Grounding walking

The latest paper based on Alan Walks Wales data has been published in Interacting with Computers at Oxford University Press.

The paper Walking: A Grounded Theory of Social Engagement and Experience is based principally on Stavros Asimakopoulos’ grounded theory analysis of theAlan Walks Wales blogs and is focused on the emerging themes about social engagement and social navigation.

Grounded theory is an analysis technique with roots in the social sciences, and Stavros has used it for many years to study domains from university web sites to sales forecasting, and, in this case, me walking!   Grounded theory tries to start by assuming nothing, taking the data (in this case my blogs) at face value, building concepts from them, and then organising them into overarching theoretical themes.


Stavros’ analysis found the following high level themes: accuracy of social judgements, need for decision accountability, enhancing self-esteem and satisfaction of intrinsic motivation goals. All were related to social engagement.

The thing that was initially most surprising for me was that social engagement came out so strongly given the majority of the time I was alone, indeed some days I only met two or three people during the whole day.  However, the blogs told a different story.  When I wrote these social interactions took up a disproportionate amount of words: in strict time terms I was usually alone, and yet as I recalled each day social contacts took up much of my memoirs.

Last day – champagne outside the Senedd

Having realised this I then did an exercise thinking of all the people who were in some way connected to the walk.  My initial list that I shared with Stavros had 23 different kinds of people from people I knew before the walk, but in some way supported or interested, to those I met on the way or was introduced to because I was walking.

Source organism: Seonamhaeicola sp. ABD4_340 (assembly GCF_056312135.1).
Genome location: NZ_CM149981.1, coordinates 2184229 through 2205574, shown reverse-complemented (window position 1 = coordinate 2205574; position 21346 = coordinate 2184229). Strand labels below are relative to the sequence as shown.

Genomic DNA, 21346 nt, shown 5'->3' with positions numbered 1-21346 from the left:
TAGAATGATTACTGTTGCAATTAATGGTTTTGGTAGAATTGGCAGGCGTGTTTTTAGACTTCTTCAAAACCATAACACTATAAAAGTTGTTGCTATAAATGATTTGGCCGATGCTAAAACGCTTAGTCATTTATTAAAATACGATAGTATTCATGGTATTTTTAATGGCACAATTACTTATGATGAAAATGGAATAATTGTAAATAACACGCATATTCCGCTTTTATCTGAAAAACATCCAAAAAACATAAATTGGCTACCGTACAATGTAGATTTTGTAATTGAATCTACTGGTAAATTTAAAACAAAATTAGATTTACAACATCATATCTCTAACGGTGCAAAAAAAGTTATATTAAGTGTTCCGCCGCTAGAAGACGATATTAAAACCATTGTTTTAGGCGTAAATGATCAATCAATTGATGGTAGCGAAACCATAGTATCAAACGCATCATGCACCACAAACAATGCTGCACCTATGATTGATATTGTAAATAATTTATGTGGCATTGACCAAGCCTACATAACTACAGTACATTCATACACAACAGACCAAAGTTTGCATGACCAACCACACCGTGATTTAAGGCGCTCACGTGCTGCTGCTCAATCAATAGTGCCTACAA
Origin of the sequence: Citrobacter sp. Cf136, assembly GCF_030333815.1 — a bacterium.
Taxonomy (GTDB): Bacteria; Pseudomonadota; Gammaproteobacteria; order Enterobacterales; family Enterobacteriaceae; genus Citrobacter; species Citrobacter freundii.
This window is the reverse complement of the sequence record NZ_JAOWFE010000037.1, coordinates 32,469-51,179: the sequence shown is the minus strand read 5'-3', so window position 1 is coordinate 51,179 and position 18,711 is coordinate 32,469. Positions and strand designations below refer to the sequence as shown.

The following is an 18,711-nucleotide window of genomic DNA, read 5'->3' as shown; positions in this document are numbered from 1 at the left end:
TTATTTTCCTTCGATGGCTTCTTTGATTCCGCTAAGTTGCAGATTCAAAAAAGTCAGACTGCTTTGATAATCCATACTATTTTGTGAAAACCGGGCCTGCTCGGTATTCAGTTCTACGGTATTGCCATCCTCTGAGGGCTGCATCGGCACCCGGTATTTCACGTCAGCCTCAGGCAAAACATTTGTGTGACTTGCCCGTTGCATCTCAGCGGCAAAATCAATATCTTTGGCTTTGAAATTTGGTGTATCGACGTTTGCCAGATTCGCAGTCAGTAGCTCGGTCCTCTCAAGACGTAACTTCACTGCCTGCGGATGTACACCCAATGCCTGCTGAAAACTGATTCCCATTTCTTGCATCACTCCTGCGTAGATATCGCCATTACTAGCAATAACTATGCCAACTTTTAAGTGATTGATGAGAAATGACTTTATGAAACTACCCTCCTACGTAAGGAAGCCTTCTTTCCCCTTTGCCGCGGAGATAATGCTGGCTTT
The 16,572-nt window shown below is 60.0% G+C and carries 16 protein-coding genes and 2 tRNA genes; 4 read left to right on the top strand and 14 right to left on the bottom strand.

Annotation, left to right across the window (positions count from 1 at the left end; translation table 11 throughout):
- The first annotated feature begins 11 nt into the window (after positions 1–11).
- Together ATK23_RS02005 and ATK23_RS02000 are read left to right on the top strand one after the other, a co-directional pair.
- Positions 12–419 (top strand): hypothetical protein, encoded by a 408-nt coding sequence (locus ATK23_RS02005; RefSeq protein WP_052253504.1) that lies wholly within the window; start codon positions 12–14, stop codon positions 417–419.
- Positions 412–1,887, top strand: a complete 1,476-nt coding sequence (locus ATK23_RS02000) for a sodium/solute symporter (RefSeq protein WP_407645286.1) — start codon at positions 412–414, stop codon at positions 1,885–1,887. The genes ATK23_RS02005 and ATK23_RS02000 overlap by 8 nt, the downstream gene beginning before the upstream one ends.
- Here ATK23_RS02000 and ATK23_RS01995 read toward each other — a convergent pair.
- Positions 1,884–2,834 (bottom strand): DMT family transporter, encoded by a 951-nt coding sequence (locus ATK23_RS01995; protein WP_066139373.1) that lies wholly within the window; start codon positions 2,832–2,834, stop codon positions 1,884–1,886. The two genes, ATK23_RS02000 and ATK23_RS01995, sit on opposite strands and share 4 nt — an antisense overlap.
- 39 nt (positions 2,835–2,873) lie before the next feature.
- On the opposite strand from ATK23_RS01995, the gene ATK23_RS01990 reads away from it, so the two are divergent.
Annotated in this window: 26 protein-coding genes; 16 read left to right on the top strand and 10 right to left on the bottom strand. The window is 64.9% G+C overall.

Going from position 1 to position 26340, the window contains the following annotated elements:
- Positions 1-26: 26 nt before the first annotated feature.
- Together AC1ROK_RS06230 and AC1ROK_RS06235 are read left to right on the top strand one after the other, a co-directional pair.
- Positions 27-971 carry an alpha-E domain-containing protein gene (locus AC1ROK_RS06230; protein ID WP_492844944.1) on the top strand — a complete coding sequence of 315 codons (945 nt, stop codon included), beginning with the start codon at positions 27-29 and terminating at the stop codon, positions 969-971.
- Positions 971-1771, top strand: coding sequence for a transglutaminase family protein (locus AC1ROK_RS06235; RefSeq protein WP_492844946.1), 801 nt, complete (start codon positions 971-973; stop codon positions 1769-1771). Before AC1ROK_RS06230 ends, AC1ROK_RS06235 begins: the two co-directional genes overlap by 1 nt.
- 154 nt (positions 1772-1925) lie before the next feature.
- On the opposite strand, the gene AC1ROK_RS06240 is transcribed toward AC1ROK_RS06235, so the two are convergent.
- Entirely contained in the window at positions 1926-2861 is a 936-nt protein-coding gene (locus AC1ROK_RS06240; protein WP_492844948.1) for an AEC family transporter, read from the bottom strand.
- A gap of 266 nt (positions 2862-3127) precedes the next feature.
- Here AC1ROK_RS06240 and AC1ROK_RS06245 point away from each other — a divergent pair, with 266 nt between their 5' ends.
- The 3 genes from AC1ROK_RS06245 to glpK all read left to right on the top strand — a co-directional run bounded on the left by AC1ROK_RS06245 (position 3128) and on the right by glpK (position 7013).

As we analysed these 23 groups using a combination of Stavro’s third-person looking in at the blogs and my first-person experience, we came up with various categories and ways of looking at the various forms of social encounter.  One of my favourites is the coining of the term tribocentrc (from Greek ‘tribos’ for path) – people of the way.

The paper also crystallised ideas of an onion skin model of experience that had begin with previous analysis of technology use.  Just like social interaction, my instant impression of technology use whilst walking was I didn’t really use it much.  However, also like social interaction, this was only if you look at the time I was actually walking, when really all I used was my camera, voice recorder and things that were passively tracking or monitoring me.  However, if you zoom out to the day as a whole, or the whole project of the walk with its planning, reporting (such as this blog!), then both technology and social interaction were woven through it all.

An onion skin view of social and technical influences o experience